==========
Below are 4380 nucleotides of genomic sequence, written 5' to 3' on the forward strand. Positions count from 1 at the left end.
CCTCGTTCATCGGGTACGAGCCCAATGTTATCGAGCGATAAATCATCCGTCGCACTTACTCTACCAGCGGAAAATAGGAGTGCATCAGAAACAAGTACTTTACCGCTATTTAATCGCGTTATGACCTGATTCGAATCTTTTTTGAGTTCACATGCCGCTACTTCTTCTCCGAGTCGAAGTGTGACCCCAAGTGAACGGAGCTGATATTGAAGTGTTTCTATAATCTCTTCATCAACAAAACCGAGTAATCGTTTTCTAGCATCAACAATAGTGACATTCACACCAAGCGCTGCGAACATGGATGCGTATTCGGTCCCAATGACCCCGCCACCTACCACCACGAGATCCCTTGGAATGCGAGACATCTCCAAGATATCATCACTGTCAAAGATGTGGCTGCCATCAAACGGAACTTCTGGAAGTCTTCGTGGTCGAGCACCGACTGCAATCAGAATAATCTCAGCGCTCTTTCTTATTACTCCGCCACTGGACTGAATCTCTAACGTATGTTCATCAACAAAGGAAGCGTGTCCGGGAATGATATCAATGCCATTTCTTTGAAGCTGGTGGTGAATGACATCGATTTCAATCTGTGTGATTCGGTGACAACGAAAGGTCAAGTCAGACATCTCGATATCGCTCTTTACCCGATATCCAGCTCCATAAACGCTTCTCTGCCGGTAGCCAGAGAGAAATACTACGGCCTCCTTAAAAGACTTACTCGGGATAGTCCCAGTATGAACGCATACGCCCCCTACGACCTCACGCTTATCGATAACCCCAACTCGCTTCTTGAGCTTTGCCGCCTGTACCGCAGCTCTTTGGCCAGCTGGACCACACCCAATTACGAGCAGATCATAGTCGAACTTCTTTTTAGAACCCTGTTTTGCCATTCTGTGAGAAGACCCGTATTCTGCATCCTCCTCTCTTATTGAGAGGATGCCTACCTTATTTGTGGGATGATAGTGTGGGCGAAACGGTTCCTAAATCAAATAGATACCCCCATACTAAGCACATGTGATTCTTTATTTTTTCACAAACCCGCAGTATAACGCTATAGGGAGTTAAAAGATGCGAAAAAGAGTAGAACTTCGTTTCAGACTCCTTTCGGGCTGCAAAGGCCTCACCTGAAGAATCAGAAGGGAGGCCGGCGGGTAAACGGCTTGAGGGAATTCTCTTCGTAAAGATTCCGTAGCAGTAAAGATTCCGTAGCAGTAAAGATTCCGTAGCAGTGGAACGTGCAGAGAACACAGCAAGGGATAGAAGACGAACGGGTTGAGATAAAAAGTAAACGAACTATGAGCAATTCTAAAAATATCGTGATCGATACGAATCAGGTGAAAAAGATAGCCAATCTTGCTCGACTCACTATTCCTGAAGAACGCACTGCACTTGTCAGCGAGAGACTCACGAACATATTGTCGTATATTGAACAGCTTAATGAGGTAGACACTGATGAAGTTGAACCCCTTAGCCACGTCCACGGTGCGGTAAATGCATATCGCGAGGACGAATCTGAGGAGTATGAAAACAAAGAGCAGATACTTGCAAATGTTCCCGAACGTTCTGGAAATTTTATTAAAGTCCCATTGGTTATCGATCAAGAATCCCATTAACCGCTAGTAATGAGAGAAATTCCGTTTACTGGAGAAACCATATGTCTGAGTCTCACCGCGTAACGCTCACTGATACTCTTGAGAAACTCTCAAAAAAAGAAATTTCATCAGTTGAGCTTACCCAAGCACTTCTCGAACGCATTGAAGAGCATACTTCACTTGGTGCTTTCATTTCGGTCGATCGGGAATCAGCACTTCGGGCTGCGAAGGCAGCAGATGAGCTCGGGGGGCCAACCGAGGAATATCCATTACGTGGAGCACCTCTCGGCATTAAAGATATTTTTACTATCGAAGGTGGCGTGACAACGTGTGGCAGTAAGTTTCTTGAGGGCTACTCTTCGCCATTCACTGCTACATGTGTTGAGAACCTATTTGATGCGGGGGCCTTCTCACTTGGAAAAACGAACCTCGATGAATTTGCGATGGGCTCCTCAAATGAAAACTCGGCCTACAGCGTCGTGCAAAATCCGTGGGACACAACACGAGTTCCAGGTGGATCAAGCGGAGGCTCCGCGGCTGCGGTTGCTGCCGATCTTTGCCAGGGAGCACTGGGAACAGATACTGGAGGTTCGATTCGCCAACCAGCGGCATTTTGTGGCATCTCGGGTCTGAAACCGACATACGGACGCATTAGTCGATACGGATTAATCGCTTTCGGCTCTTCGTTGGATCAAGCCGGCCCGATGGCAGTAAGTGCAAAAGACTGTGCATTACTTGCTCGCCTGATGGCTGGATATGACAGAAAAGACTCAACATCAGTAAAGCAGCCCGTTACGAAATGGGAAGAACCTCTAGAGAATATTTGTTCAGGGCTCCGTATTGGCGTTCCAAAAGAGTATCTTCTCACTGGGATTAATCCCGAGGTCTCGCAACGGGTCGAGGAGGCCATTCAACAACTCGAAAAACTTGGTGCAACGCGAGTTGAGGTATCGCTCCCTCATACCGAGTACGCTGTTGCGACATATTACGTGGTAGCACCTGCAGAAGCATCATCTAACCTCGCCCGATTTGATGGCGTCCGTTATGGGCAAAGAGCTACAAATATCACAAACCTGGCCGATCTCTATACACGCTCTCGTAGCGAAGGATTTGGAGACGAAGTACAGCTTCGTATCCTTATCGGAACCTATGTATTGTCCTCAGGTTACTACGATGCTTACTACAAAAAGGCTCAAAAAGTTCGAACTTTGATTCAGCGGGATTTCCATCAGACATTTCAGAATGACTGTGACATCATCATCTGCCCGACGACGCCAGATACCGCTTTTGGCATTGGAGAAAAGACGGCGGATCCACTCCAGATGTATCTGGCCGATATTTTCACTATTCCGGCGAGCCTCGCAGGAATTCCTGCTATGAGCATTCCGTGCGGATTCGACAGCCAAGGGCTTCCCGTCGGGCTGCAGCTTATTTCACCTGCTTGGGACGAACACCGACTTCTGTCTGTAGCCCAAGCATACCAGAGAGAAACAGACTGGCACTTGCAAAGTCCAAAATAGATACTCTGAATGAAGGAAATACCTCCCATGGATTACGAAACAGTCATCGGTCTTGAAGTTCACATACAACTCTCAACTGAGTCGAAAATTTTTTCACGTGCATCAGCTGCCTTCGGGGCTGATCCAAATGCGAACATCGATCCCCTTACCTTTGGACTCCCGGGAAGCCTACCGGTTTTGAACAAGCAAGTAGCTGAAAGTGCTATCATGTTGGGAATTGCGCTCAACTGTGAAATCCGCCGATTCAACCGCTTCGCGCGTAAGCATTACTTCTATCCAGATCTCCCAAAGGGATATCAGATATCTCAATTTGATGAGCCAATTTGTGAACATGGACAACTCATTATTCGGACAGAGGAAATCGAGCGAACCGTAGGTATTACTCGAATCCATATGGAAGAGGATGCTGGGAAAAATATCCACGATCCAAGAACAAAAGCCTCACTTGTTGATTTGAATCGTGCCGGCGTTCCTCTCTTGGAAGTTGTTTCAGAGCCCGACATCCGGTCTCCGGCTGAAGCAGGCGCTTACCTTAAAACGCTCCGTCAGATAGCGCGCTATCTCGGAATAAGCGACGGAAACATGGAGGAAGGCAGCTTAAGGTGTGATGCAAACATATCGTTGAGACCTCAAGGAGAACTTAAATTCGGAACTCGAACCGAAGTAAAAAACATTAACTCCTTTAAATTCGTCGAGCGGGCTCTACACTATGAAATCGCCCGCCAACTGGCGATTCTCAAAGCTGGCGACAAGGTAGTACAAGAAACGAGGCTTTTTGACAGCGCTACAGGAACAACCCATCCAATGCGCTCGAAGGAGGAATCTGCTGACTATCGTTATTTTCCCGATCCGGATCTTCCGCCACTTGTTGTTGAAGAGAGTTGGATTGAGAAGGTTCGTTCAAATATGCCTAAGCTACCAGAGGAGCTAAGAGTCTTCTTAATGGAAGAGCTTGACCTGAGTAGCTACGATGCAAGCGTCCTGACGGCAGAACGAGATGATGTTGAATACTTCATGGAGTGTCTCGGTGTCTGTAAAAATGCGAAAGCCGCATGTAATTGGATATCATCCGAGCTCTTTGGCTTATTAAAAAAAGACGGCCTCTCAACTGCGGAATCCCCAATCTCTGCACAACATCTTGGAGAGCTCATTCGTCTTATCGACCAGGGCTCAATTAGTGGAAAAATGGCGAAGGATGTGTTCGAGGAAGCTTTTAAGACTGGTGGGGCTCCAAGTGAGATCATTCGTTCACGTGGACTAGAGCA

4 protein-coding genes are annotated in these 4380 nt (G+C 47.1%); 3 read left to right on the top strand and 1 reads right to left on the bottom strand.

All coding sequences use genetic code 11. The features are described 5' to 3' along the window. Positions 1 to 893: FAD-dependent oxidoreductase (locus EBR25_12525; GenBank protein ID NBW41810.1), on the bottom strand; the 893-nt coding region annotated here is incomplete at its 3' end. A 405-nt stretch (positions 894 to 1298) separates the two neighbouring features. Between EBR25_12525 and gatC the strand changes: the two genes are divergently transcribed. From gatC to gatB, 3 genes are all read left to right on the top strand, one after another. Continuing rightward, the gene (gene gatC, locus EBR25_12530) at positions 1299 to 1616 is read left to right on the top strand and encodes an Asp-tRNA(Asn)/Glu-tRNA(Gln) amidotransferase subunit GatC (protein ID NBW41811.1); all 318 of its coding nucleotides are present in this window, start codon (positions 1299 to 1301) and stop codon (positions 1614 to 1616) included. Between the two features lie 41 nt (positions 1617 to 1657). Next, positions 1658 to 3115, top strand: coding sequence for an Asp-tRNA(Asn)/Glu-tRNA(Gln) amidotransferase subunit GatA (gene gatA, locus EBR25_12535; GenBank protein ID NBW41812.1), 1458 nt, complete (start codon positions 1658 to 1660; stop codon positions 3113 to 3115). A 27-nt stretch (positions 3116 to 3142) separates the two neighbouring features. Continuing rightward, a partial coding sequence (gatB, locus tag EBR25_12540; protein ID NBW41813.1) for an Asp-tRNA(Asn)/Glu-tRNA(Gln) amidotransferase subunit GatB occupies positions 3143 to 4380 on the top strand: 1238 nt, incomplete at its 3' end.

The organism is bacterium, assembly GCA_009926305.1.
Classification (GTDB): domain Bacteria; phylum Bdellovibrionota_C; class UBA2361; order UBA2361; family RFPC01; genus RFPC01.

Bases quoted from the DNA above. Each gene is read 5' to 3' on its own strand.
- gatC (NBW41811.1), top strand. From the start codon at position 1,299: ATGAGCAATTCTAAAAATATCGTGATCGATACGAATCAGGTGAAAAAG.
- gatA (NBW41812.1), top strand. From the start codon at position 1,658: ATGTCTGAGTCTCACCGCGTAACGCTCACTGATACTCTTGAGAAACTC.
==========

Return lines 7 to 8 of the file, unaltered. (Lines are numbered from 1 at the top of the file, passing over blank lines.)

Bases quoted from the DNA above. Each gene is read 5' to 3' on its own strand.
- gatC (NBW41811.1), top strand. From the start codon at position 1,299: ATGAGCAATTCTAAAAATATCGTGATCGATACGAATCAGGTGAAAAAG.